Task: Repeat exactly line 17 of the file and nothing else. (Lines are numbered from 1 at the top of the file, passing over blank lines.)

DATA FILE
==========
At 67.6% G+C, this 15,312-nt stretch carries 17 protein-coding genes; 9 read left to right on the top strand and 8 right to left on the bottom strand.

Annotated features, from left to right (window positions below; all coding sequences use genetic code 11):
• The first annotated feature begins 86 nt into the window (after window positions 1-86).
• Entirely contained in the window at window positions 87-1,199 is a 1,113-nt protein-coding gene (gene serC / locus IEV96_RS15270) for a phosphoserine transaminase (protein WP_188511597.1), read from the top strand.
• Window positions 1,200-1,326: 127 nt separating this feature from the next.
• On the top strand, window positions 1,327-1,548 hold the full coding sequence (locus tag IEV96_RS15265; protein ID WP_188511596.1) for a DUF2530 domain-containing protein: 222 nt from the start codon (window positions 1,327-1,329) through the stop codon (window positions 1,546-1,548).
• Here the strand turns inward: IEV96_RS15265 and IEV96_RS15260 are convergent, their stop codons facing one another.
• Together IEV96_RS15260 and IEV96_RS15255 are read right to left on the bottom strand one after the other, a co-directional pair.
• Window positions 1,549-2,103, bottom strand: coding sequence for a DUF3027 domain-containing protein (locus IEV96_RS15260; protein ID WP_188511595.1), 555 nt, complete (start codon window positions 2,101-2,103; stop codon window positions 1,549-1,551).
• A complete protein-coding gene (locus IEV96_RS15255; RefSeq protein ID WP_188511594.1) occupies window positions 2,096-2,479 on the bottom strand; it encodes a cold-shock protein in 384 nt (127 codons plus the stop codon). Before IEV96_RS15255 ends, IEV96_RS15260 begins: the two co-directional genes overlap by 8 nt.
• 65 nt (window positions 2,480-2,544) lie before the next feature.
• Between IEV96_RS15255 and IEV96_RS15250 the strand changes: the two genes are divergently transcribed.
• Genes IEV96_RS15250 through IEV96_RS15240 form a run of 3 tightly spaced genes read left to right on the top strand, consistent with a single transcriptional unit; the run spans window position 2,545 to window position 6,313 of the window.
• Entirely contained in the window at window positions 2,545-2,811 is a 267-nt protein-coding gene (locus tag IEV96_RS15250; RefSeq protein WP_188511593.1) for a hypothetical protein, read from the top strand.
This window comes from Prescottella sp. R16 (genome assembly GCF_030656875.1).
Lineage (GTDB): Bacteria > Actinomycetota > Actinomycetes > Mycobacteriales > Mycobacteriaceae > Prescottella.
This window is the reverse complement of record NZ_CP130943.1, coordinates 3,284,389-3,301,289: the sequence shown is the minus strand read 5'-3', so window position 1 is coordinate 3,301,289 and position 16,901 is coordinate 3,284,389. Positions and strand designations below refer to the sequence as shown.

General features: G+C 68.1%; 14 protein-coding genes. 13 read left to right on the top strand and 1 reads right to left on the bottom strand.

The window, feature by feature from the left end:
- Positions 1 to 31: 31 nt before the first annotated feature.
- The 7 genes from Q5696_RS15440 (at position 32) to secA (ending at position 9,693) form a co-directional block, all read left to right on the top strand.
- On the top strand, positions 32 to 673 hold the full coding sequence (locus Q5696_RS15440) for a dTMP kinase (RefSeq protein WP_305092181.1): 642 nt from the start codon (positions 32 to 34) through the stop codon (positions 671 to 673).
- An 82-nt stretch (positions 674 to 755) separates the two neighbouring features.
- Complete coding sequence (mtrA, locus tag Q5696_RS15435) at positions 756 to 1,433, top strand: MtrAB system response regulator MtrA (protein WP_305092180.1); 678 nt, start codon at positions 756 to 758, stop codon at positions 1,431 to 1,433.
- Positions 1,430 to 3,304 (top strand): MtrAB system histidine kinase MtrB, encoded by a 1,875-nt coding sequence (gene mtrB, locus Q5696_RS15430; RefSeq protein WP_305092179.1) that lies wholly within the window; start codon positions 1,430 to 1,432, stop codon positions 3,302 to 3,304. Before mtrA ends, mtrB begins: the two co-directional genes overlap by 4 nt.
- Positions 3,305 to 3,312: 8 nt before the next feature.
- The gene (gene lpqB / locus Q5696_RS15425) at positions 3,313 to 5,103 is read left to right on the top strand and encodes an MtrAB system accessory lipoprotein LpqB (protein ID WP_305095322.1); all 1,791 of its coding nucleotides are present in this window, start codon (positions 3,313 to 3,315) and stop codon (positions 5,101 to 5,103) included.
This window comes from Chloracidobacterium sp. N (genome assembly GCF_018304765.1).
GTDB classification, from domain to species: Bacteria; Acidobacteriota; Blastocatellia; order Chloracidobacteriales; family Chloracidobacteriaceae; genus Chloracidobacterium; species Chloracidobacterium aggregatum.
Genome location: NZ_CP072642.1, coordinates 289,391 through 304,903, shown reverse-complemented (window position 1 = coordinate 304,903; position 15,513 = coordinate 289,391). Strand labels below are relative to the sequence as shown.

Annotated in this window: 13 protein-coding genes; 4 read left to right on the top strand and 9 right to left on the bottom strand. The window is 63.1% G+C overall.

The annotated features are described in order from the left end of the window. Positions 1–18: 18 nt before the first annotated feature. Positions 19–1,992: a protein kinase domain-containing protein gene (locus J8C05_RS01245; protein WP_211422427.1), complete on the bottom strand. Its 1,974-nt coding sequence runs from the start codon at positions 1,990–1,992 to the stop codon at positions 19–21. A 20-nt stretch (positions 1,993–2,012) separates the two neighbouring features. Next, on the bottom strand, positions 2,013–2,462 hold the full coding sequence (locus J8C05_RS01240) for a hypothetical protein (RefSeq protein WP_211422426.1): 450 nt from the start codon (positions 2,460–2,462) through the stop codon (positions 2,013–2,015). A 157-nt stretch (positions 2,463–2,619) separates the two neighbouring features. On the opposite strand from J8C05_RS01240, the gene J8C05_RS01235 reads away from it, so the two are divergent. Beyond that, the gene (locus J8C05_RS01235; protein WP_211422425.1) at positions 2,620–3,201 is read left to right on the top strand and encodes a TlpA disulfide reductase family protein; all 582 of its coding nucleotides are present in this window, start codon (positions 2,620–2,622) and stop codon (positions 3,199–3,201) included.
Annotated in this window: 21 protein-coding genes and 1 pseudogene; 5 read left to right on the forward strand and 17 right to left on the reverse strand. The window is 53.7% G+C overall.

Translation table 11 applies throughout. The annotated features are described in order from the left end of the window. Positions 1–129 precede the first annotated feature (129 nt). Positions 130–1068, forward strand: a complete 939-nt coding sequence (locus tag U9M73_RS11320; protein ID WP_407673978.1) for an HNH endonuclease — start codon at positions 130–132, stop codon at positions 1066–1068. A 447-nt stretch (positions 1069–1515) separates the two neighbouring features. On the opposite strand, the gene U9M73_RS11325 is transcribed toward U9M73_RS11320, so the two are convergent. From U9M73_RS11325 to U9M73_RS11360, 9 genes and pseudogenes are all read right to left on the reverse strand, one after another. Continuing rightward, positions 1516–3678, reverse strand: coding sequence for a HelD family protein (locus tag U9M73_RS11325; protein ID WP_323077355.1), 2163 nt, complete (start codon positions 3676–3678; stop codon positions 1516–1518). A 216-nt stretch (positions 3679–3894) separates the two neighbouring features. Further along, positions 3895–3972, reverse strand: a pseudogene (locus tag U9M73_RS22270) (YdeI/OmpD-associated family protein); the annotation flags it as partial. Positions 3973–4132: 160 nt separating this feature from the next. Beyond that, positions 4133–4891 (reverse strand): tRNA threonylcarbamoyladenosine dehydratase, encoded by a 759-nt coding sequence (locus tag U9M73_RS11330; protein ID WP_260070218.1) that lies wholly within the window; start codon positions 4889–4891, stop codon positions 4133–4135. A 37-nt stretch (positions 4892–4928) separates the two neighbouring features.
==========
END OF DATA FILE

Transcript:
This window is the reverse complement of record NZ_CP130943.1, coordinates 3,284,389-3,301,289: the sequence shown is the minus strand read 5'-3', so window position 1 is coordinate 3,301,289 and position 16,901 is coordinate 3,284,389. Positions and strand designations below refer to the sequence as shown.